There are only two weeks left in the roller coaster season for the Montreal Canadiens.
It’s been a busy time, with the club playing four games in six nights. They will do so without Jake Allen who was called off for the season with a groin injury. This means that it is up to Samuel Montembeault to carve out the lion’s share of the work.
The Canadians were in Columbus on Wednesday to face the Blue Jackets, with both teams out of playoff contention.
Columbus picked up an easy 5-1 win.
With nothing to enjoy in the standings and nothing at stake, really, all you can hope for from a Habs game these days is that it’s exciting. You’re hoping there’s a lot of happening – two-on-ones, breakaways, big hits and lots of goals, especially from the youngsters, so you can feel that hope on the horizon.
This one had virtually none of those things. It was a low event game. It was simply one to miss. In an 82-game season, bad games happen. It happened.
In a search for positives, we find Ryan Poehling, who provided the two best moments of the entire contest. He scored a goal on a deflection for his sixth of the season. It wasn’t his best game, though. His best moment was skating 170 feet to stop a breakaway. He showed tremendous speed to overtake his opponent so completely that he angled his body to stop play completely.
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Poehling has the wheels. He has the size. It’s just a matter of getting his bearings on the ice better, so he has more impact in the game. His biggest problem is how little he holds that little black disc during the game. He should do more. There’s nothing in his skill set that tops him at the NHL level.
He is an actor with whom the organization must be patient. He’s still young. He still has plenty of time to find his way on the ice.
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They lost, but let’s look at the bright side.
The Canadiens have eight games left and they haven’t compromised their draft placement. Sure, they would love to win, but that won’t make a real long-term difference to how it ends up this year.
Nick Suzuki played well. Cole Caufield exploded onto the scene. The young defensemen have shown they have a skill set in the NHL. The new head coach, Martin St. Louis, is highly regarded. None of that changes if the club ends up with a bushel of losses.
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There’s not much more to prove in the last two weeks, so of course a win is good, but a loss is good too. The Canadiens remain in 31st place ahead of only the Arizona Coyotes. The club’s chances of ending up in the top five look very good.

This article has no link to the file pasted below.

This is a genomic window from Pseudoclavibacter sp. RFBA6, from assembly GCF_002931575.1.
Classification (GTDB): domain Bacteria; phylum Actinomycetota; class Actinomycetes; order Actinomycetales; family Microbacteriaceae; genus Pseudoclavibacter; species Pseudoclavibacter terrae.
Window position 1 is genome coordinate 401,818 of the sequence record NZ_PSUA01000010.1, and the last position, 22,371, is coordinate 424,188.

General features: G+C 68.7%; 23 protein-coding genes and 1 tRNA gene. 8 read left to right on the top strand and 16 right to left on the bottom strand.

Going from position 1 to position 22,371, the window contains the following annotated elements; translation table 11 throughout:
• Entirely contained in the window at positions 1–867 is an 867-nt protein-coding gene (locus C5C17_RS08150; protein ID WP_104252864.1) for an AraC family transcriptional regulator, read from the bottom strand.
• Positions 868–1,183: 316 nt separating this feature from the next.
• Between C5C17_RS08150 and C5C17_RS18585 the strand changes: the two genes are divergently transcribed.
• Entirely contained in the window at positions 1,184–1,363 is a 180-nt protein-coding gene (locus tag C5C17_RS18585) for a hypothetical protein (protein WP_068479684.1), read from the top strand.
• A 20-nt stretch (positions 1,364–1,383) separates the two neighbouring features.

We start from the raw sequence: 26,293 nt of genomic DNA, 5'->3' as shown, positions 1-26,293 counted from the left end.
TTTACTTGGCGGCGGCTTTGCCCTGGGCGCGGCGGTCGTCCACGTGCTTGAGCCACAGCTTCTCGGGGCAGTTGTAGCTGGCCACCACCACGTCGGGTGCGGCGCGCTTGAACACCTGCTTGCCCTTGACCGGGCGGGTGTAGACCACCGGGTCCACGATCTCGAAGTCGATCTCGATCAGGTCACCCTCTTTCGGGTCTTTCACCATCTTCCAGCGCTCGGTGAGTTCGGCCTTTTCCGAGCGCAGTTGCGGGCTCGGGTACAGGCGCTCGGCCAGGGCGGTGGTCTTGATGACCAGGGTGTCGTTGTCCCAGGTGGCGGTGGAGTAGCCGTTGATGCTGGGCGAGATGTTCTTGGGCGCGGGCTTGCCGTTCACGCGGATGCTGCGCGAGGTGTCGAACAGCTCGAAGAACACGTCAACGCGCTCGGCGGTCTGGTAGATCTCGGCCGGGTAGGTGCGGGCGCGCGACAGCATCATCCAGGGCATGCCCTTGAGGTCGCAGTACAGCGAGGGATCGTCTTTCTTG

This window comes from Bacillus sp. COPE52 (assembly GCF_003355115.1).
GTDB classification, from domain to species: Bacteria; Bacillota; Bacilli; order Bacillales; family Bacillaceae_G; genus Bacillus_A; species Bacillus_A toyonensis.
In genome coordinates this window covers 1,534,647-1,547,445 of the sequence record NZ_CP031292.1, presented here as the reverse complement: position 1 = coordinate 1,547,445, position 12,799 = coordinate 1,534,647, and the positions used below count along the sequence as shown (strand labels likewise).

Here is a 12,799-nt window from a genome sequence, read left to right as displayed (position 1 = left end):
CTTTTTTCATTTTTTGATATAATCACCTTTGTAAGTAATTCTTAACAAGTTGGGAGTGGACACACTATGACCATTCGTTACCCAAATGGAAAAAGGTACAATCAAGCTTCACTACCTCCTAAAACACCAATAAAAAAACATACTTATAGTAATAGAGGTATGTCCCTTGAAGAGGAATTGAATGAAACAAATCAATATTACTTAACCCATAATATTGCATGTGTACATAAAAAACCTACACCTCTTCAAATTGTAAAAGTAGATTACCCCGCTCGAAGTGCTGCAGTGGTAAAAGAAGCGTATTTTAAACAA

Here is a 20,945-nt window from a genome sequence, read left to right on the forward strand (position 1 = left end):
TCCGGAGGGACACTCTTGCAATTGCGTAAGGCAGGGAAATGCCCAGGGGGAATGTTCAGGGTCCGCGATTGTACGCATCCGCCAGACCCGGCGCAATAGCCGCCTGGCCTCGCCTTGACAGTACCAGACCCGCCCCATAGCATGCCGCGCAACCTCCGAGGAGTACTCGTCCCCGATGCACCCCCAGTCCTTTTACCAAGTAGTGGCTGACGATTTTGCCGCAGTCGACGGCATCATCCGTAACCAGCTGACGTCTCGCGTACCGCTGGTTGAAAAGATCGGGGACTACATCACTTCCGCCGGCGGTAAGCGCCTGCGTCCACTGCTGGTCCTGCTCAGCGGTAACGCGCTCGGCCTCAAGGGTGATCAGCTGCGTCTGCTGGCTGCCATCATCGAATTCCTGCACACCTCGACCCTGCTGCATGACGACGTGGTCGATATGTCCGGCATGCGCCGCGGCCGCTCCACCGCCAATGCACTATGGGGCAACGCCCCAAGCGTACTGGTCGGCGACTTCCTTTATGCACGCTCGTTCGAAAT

In fact, here’s the math: The Flyers and Canadiens have six points between them, with each having eight games left. If the Canadiens finish five and three, then the Flyers, with the tiebreaker against Montreal, would only need to pick up a win and an overtime loss in their final eight games for the Canadiens to get past them.
Canadians are in very good mathematical shape to have, at least, the third most balls in the drum for the lottery.
The call of the wild!
This section is usually full of information on the club’s prospects, ranking draft picks, and general off-ice concerns for the Montreal Canadiens.
For this one, rather, a suggestion for all of you and also for the horns of the Canadiens of Jeff Gorton and Kent Hughes.
Alexis Lafrenière was a healthy forfeit for the New York Rangers against the Philadelphia Flyers on Wednesday night. He had not scored a single point in the last eight games. They see his defense as a liability, so this might not be the only time he’s been watching Rangers from the player’s living room on a couch.
Lafrenière was drafted number one overall and was expected to jump straight into the NHL and start playing. The only problem is that he’s 20, and it doesn’t always happen that fast. In fact, most of the time it doesn’t happen at all to a player fresh out of their teenage years. It takes time to mature and develop.
Overall, Lafrenière has 15 goals and 12 assists this season in 72 games, and is actually at a lower points-per-game pace than his rookie season. It has not changed from one year to the next statistically.
Rangers won the toss when they took on Lafrenière. Right now, the Canadians may be ranked among the top picks. They have a chance to win the lottery and the draft first. It’s a number one for number one trade.
Imagine the excitement if Canadians could acquire Lafrenière. He is from Quebec, of course, and has been a hero in that province for about five years now. He is 20 years old and would already be in the team in the fall. The Rangers would have an 18-year-old player, and given their near-top NHL ranking, they can wait a few years for their new top pick to mature.
Fans tend to hyper-like the player they already know and not value so-called pick number two too much, so there will be a segment of people who can’t grasp the value of both picks. What if New York Rangers scouts right now love Juraj Slafkovsky or Shane Wright more than they love Lafrenière? What if Canadians loved Lafrenière more than they loved Wright or Slafkovsky? What then would make this trade unpalatable for both parties?
Rangers are already showing they don’t like certain aspects of Lafrenière. He’s not in the press box because they love his game after two seasons in the NHL.
If you were the Rangers, would you? Slafkovsky for Lafrenière? If you were Canadians, would you? Lafreniere for Wright?
It would be a blockbuster, no doubt. It would also be a profession that Montrealers would love, and which could turn the cogs.
Which player do you prefer to have? Lafreniere or Wright? Lafrenière or Slafkovsky? Keep these thoughts in mind this summer. I wouldn’t be surprised if this trade happened.
Montreal-based sportswriter Brian Wilde brings you Call of the Wilde on globalnews.ca after every Canadiens game.
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